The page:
News of Radio Prague
Police out in force for neo-Nazi concert
Police in the town of Mlada Boleslav are reported to be out in force for Saturday's neo-Nazi concert. A neo-Nazi gathering in the town of Senohraby last weekend resulted in a sharp reprimand from the Czech Interior Minister Stanislav Gross who slammed the police for allegedly turning a blind eye to racial abuse. The minister vowed to make the issue a top priority, saying he would not allow the country to become a home base for Europe's neo-Nazis. Asked to disclose the names of the bands which will be performing for Saturday's gathering of skinheads and neo-Nazis Daniel Maly, one of the organizers of the event, said that a German band would be performing but that he could not remember its name and was not sure whether or not it was neo- Nazi. The concert is expected to last until the small hours.
Meanwhile, over 100 skinheads gathered at the town graveyard on Saturday afternoon to pay homage to the memory of a 22 year old friend who was killed in a fight five years ago. A judge later released the man responsible saying that he had acted in self defense. Although there were chants of "blood for blood" and vows to avenge the death, police report that the afternoon gathering passed without incident.
More control over human rights situation needed
The government's human rights commissioner Jan Jarab is pushing for the establishment of a special institution to monitor the human rights situation in the Czech Republic. Although the Czech Republic now has an Ombudsman to deal with individual cases of human rights abuse, Jarab told the CTK news agency that the country needed an institution that would actively monitor the human rights situation in high risk areas such orphanages, old peoples homes and psychiatric clinics. The Ombudsman acts on a given complaint, but some people may not be in a position to complain and be totally at the mercy of others, which is why we need systematic control, Jarab said. In the coming days he is to discuss the project with representatives of five ministries.
Czechs and Germans search for origin of unspecified pollutant
Czech and German officials are investigating the origin of an unspecified pollutant that is reported to be the cause of unexplained headaches and nausea. People living in the vicinity of the Czech Republic's north-western border with Germany, mainly the towns Olbernhau, Seiffen and Deutschneudorf have been complaining of a persistent smell that reportedly gives them headaches and nausea. Czech officials in the Mostecko region claim that the unspecified pollutant is not coming from any industrial plant on their side of the border, saying that all emissions of potentially harmful substances are closely monitored and have not exceeded set limits. The two sides have agreed on an exchange of information regarding local pollutants in order to locate the possible cause of the problem.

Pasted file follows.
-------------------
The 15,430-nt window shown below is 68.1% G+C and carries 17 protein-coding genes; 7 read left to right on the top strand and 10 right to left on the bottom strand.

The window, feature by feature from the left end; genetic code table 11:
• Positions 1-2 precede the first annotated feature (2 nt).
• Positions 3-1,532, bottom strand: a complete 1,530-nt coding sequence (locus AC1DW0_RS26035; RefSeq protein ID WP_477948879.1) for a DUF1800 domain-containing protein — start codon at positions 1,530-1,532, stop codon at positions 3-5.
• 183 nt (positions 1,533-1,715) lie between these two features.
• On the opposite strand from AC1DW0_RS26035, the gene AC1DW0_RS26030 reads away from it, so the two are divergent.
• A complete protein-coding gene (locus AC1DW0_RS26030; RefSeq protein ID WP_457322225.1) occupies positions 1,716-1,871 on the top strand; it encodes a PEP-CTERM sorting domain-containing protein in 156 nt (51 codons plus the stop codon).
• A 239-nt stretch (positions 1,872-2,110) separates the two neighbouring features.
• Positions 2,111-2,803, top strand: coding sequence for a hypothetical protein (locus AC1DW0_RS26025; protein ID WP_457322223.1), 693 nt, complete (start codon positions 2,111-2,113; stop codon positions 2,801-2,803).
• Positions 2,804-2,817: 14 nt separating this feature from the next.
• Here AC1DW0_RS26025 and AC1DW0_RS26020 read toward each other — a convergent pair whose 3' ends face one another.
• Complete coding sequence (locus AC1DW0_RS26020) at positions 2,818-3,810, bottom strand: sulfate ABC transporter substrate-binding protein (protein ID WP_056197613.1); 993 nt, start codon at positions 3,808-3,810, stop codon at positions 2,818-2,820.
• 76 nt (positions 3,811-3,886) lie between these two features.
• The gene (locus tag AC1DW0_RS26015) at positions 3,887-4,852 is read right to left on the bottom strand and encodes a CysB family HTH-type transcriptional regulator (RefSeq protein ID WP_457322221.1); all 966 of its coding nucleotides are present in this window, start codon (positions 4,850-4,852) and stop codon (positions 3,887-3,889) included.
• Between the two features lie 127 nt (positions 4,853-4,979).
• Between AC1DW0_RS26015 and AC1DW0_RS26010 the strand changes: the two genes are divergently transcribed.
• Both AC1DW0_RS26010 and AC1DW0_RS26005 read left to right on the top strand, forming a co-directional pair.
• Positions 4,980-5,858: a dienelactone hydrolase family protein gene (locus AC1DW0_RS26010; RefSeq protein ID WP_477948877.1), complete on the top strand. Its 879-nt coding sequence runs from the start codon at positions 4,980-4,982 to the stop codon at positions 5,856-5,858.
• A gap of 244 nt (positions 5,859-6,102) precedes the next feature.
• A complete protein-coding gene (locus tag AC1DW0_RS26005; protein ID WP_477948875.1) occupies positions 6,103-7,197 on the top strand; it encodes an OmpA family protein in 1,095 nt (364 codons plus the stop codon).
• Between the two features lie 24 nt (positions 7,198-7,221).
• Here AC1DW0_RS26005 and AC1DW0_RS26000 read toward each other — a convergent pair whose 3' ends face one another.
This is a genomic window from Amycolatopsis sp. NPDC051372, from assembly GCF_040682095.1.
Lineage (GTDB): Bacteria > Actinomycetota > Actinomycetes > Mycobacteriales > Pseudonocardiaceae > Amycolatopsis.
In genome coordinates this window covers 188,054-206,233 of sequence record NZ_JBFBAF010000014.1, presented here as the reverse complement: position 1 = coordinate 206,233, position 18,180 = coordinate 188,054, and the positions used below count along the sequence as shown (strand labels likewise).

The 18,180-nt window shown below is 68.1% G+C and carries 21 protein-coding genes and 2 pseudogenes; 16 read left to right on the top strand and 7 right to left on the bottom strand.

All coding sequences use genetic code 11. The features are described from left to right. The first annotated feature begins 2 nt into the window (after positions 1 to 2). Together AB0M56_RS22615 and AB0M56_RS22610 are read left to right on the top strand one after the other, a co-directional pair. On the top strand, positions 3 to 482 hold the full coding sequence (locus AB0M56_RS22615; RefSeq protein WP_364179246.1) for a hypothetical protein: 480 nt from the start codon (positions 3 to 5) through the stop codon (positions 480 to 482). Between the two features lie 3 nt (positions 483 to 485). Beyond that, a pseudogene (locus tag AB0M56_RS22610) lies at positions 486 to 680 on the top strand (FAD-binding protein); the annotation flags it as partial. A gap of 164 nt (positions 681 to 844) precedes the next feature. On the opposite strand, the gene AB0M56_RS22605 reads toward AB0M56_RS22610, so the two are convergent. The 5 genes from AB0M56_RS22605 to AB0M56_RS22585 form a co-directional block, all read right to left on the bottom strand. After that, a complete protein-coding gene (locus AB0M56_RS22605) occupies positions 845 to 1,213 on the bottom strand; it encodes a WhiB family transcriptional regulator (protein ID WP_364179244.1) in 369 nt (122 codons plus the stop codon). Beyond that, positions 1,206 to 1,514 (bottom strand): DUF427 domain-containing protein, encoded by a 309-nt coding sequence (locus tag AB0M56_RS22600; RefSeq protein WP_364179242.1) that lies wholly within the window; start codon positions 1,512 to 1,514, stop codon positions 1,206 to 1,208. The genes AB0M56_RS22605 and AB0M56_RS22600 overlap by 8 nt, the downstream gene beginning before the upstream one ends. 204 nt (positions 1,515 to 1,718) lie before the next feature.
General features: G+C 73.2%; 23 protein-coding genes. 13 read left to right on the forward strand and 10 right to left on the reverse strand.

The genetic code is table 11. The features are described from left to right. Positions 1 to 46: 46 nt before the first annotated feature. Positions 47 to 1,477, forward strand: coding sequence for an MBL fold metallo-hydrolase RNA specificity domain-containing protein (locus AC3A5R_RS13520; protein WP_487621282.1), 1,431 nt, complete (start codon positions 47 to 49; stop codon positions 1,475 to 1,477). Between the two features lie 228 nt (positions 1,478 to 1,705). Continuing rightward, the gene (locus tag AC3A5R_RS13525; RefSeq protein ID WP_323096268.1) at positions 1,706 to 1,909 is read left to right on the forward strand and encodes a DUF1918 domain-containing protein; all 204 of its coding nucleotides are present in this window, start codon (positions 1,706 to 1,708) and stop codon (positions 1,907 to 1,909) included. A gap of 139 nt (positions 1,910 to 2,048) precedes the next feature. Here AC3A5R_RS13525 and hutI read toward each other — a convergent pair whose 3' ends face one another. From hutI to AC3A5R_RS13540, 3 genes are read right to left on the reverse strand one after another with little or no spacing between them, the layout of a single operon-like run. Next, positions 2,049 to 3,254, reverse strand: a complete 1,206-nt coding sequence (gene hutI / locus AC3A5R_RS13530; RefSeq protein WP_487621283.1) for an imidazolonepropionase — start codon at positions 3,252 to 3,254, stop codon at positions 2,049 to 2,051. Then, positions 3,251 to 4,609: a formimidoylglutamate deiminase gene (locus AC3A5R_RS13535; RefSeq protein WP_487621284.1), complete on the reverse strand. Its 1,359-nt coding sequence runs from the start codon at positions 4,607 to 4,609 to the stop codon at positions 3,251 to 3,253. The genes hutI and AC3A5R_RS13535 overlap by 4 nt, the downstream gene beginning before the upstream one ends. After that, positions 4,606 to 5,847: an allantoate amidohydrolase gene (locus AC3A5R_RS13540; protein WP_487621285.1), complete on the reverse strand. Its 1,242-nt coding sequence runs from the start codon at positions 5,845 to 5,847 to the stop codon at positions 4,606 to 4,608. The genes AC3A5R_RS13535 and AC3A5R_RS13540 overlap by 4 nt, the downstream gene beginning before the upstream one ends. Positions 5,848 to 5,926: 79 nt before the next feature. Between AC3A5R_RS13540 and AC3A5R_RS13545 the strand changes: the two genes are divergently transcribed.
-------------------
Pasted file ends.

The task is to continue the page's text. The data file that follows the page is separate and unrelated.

President Havel on health holiday
President Havel will spend the next two weeks at his private sea-side residence in Portugal. The President's spokesman said that the head of state was on a health vacation recommended by his doctors. He is accompanied by the First Lady Dagmar Havel and his personal physician Ilya Kotik. The president who is prone to bronchitis has had weak lungs since his dissident days when he failed to get treatment for pneumonia while in prison. His health was further taxed by cancer surgery in 1996 during which doctors removed a part of his lung.
And finally a quick look at the weather forecast: it is a very cold Easter weekend here in the Czech Republic. Saturday was a cold and windy day with scattered snow showers and more snow is expected to fall overnight. Nighttime temps are expected to drop to minus five degrees C. On Sunday the weather will remain much the same, with partly cloudy skies, brief intervals of sunshine, snow showers and day temps between two and six degs C.